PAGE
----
And then Posner adds “icing on the cake.” Id. at 8. The Illinois Consumer Fraud and Deceptive Business Practices Act does not apply to “actions or transactions specifically authorized by laws administered by any regulatory body or officer acting under statutory authority of this State or the United States.” 815 ILCS 505/10b(1). The labeling of the chewy bars was all specifically authorized by federal law. The plaintiff bit off more than she could chew. (And courts like Bausch, which strain to find a parallel action, chew more than they bite off.) Will we surprise you when we say that some courts purporting to do a preemption and parallel violation analysis, where the issue supposedly is whether state law parallels federal law, end up so exhausted teasing some sort of requirement out of federal law that they actually forget to see whether state law supports the claim?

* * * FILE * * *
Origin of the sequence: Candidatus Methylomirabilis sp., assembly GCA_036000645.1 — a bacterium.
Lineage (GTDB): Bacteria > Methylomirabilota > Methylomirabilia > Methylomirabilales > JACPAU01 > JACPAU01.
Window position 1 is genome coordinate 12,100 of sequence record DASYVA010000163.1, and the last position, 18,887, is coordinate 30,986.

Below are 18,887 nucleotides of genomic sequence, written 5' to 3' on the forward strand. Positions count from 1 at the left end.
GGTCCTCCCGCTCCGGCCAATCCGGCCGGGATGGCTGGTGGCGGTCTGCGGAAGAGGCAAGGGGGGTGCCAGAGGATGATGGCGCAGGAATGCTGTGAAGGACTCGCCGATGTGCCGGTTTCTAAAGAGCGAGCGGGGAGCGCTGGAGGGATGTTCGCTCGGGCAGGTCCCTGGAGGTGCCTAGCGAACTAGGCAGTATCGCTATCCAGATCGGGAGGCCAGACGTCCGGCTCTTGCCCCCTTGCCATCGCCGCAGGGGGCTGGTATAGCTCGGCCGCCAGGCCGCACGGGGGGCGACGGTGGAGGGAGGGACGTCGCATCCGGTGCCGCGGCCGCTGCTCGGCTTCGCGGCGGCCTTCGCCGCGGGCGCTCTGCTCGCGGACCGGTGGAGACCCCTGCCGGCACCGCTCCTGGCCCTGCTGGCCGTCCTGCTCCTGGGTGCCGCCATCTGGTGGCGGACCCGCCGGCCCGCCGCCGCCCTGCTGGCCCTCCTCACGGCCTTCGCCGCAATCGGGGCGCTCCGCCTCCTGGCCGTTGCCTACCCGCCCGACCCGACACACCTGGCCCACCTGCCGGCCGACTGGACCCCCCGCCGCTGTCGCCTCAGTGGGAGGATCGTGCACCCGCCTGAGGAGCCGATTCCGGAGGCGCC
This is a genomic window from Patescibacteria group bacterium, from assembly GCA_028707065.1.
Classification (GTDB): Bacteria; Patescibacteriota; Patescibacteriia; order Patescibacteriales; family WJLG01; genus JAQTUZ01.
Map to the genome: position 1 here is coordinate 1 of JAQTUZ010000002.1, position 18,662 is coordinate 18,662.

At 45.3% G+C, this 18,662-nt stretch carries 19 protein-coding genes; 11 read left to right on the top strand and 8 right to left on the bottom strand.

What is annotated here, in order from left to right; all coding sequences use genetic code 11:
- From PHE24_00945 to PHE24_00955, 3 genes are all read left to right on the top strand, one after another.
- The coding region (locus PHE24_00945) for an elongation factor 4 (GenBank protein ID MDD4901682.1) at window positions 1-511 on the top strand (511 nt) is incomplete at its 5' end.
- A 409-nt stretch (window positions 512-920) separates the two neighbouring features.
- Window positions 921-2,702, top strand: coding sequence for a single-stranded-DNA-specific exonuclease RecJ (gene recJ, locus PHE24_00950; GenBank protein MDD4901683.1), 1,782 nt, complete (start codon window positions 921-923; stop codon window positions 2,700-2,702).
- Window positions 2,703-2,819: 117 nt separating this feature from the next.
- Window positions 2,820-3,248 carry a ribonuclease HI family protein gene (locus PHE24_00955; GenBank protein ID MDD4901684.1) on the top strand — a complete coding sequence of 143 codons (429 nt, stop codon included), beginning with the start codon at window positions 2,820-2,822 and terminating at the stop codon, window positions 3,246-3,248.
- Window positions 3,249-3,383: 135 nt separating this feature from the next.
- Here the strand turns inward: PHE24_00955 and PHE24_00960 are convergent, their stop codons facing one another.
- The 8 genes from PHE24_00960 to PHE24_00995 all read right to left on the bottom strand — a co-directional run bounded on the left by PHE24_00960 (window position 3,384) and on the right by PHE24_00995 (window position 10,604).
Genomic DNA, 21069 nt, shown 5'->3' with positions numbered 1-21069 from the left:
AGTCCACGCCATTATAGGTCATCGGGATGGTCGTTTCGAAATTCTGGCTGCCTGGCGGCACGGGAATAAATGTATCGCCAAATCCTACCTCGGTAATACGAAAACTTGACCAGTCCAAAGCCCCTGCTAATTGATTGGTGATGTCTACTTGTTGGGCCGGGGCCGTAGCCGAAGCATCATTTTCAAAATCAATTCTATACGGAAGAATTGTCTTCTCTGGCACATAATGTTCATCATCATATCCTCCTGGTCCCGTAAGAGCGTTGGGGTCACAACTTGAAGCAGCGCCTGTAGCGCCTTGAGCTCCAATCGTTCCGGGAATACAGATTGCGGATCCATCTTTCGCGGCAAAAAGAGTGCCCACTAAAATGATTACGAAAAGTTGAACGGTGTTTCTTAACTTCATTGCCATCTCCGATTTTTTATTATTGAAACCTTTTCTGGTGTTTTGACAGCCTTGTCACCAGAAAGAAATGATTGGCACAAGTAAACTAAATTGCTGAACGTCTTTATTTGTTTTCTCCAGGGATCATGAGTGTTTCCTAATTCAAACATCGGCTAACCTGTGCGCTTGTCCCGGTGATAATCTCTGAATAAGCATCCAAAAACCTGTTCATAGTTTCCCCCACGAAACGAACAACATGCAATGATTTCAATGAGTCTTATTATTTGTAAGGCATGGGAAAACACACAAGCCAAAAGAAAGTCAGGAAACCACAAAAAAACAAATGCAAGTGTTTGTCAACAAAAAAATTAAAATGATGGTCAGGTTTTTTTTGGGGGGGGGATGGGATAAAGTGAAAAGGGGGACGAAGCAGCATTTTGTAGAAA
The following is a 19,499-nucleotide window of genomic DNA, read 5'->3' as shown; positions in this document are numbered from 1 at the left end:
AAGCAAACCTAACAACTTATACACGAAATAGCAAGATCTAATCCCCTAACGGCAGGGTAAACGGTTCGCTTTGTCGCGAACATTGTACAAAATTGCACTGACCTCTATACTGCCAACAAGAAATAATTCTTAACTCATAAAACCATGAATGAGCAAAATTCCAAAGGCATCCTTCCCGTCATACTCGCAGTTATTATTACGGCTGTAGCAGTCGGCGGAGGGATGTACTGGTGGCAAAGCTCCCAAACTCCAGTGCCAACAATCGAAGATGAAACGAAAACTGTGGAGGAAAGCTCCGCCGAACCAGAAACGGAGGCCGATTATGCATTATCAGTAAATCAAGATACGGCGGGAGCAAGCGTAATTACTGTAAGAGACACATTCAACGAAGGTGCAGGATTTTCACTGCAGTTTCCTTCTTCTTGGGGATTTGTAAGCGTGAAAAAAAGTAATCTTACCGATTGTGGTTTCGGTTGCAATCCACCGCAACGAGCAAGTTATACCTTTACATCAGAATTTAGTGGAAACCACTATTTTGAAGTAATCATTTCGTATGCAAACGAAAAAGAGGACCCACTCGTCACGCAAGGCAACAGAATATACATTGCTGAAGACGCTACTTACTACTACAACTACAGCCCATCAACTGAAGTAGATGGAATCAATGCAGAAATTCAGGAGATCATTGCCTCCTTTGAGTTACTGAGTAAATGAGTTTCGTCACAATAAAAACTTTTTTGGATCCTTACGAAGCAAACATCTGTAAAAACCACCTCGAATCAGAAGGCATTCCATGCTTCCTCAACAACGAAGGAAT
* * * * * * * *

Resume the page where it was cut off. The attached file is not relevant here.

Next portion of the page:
We don’t insist in happy endings in movies, but we do in judicial opinions. For some reason, we are reminded of Kael’s review of “Funny Girl,” and how she described the end of the movie as a “gorgeous piece of showing off, that makes one intensely, brilliantly aware of the star as performer” and of the star’s “pride in performance: The pride is justified.”
We’re not comparing the Seventh Circuit to Ziegfeld’s Follies. Reading a judicial opinion on a computer monitor isn’t quite like sitting in the dark and watching a performance. But, yeah, we like Posner’s opinion.